Knowing the exact time when it gets dark is equally essential for astronomers and photographers. Darkness and clear sky are very important for stargazing as a golden hour for perfect photography.
To understand how long it takes to get dark can be far more complicated than you might think, and the topic depends on a series of factors like distance to Equator, altitudes, and different seasons.
In the equator’s proximity, the dark installs 20 or 30 minutes after sunset, while up north, it takes between 70 and 100 minutes until the night settles.
The Different Types of Twilight
Twilight is the period of time when the sunlight is still visible, although the Sun is below the horizon. There is a morning twilight and also an evening one, both having three distinctive phases: civil twilight, nautical twilight, and astronomical twilight.
Each one of these phases has its particular flavor and different experience for astronomers and photographers. Let’s see what every phase means.
The civil twilight is the phase that begins at sunset and lasts until the center of the Sun is at 6º below the horizon. During this phase, the objects are still visible on the ground, and artificial lights are not needed if a fog is absent. The astronomers can easily spot Mercury and Venus during this golden hour.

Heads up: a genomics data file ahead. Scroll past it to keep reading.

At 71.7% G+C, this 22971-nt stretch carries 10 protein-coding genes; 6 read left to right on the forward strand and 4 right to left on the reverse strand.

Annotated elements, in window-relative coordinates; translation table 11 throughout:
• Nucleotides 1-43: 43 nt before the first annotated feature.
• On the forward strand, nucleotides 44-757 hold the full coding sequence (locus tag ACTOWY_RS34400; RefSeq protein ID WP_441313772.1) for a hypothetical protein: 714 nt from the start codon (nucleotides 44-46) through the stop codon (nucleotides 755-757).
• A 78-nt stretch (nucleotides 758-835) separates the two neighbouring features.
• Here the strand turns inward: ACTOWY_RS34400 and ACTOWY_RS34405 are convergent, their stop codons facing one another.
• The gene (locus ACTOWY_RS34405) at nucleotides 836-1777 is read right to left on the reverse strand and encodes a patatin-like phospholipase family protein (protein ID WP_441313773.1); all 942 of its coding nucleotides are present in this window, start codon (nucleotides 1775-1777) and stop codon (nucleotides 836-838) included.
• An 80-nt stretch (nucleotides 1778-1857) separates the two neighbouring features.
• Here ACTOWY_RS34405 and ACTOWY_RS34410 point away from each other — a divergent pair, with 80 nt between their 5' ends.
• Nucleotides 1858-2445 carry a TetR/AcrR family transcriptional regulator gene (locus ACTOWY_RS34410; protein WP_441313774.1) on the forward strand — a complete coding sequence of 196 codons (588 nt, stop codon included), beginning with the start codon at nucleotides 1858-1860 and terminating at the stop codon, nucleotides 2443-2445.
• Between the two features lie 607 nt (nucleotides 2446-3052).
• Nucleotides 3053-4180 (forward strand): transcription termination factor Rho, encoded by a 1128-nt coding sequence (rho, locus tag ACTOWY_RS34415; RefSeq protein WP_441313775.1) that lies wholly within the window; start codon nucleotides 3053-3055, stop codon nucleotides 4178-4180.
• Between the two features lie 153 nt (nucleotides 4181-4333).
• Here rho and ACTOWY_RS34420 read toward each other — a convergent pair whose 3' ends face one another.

This is also the time when photographers capture amazing shots without any artificial light. The civil twilight is known as the “golden hour” or “magic hour.” During this period of time, the diffraction of the solar light makes the white light change to reds, and the clouds take on a consecutive manner unique yellow, orange, red, pink, purple, and blue colors.
This phase starts when the geometric center of the Sun is at between 6º and 12º below the horizon. During this time, the majority of the stars are visible to the naked eye. Photographers are still able to take shots, but these will be dark and blurry.
The term “nautical” refers to sailors who can guide themselves via well-known stars and the still visible horizon.
The nautical twilight is the perfect time to observe the dark side of the Moon, which usually cannot be seen because it is left in the shadow of the Sun. During this twilight phase, Earth and Sun’s alignment allows the Sun rays to be reflected off the Earth onto the Moon (this phenomenon is known as Earthshine).
Also, the nautical twilight is perfect for starting to watch the aurora borealis. Although the aurora’s lights can be very faint at this point, it worth observing and decide on the best position for the camera or telescope.
The astronomical twilight begins when the center of the Sun reaches 12º and lasts until 18º. After this period, the actual night begins, although the two phases are very similar to some newbies.
Astronomical dusk is perfect for astronomers to observe the sky, and it is also a good time for astrophotography. The normal photographers, however, are unable to take good shots unless they target an illuminated city. Objects can barely be distinguished, and colors are not visible.